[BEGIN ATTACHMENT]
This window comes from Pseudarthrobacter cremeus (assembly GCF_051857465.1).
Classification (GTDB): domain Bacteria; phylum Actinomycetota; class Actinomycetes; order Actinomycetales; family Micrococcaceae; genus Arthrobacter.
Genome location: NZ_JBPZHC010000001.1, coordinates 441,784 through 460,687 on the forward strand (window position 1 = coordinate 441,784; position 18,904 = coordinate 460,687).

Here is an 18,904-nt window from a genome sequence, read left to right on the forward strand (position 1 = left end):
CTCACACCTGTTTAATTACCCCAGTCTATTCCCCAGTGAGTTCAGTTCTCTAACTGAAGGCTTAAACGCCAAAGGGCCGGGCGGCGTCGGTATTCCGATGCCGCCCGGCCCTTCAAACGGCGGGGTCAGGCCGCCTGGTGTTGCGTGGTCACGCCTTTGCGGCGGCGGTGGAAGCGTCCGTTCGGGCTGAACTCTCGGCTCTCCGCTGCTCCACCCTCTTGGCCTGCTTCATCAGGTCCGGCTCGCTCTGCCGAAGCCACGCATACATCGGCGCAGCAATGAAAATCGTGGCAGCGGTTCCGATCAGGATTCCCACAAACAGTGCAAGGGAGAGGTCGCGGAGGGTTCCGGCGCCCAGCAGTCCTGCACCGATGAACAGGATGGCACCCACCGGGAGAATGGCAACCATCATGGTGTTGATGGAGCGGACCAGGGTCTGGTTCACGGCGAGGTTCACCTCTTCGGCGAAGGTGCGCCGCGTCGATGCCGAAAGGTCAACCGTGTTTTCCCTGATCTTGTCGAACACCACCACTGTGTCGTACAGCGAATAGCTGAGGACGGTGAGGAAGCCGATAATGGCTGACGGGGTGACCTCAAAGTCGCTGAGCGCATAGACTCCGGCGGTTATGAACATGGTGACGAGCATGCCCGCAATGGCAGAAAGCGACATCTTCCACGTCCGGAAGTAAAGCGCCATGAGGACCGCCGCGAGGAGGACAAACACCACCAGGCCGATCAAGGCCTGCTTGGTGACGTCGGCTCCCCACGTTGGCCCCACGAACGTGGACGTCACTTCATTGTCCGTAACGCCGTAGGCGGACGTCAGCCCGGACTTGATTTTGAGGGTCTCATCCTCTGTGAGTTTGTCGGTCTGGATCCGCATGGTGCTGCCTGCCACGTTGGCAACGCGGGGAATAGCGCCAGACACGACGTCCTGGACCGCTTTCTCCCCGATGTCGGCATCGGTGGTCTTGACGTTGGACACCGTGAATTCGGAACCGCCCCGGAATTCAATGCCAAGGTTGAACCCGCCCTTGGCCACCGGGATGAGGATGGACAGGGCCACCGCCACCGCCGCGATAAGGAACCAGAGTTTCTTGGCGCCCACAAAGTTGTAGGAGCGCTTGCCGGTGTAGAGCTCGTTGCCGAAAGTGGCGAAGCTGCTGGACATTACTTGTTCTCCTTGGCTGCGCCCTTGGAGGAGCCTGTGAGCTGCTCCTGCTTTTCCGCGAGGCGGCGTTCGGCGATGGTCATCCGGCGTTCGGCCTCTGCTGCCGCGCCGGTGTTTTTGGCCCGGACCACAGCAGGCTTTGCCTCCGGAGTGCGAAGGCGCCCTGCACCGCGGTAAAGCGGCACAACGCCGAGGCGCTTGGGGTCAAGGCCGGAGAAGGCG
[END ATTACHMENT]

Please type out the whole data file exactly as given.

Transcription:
This window comes from Pseudarthrobacter cremeus (assembly GCF_051857465.1).
Classification (GTDB): domain Bacteria; phylum Actinomycetota; class Actinomycetes; order Actinomycetales; family Micrococcaceae; genus Arthrobacter.
Genome location: NZ_JBPZHC010000001.1, coordinates 441,784 through 460,687 on the forward strand (window position 1 = coordinate 441,784; position 18,904 = coordinate 460,687).

Here is an 18,904-nt window from a genome sequence, read left to right on the forward strand (position 1 = left end):
CTCACACCTGTTTAATTACCCCAGTCTATTCCCCAGTGAGTTCAGTTCTCTAACTGAAGGCTTAAACGCCAAAGGGCCGGGCGGCGTCGGTATTCCGATGCCGCCCGGCCCTTCAAACGGCGGGGTCAGGCCGCCTGGTGTTGCGTGGTCACGCCTTTGCGGCGGCGGTGGAAGCGTCCGTTCGGGCTGAACTCTCGGCTCTCCGCTGCTCCACCCTCTTGGCCTGCTTCATCAGGTCCGGCTCGCTCTGCCGAAGCCACGCATACATCGGCGCAGCAATGAAAATCGTGGCAGCGGTTCCGATCAGGATTCCCACAAACAGTGCAAGGGAGAGGTCGCGGAGGGTTCCGGCGCCCAGCAGTCCTGCACCGATGAACAGGATGGCACCCACCGGGAGAATGGCAACCATCATGGTGTTGATGGAGCGGACCAGGGTCTGGTTCACGGCGAGGTTCACCTCTTCGGCGAAGGTGCGCCGCGTCGATGCCGAAAGGTCAACCGTGTTTTCCCTGATCTTGTCGAACACCACCACTGTGTCGTACAGCGAATAGCTGAGGACGGTGAGGAAGCCGATAATGGCTGACGGGGTGACCTCAAAGTCGCTGAGCGCATAGACTCCGGCGGTTATGAACATGGTGACGAGCATGCCCGCAATGGCAGAAAGCGACATCTTCCACGTCCGGAAGTAAAGCGCCATGAGGACCGCCGCGAGGAGGACAAACACCACCAGGCCGATCAAGGCCTGCTTGGTGACGTCGGCTCCCCACGTTGGCCCCACGAACGTGGACGTCACTTCATTGTCCGTAACGCCGTAGGCGGACGTCAGCCCGGACTTGATTTTGAGGGTCTCATCCTCTGTGAGTTTGTCGGTCTGGATCCGCATGGTGCTGCCTGCCACGTTGGCAACGCGGGGAATAGCGCCAGACACGACGTCCTGGACCGCTTTCTCCCCGATGTCGGCATCGGTGGTCTTGACGTTGGACACCGTGAATTCGGAACCGCCCCGGAATTCAATGCCAAGGTTGAACCCGCCCTTGGCCACCGGGATGAGGATGGACAGGGCCACCGCCACCGCCGCGATAAGGAACCAGAGTTTCTTGGCGCCCACAAAGTTGTAGGAGCGCTTGCCGGTGTAGAGCTCGTTGCCGAAAGTGGCGAAGCTGCTGGACATTACTTGTTCTCCTTGGCTGCGCCCTTGGAGGAGCCTGTGAGCTGCTCCTGCTTTTCCGCGAGGCGGCGTTCGGCGATGGTCATCCGGCGTTCGGCCTCTGCTGCCGCGCCGGTGTTTTTGGCCCGGACCACAGCAGGCTTTGCCTCCGGAGTGCGAAGGCGCCCTGCACCGCGGTAAAGCGGCACAACGCCGAGGCGCTTGGGGTCAAGGCCGGAGAAGGCG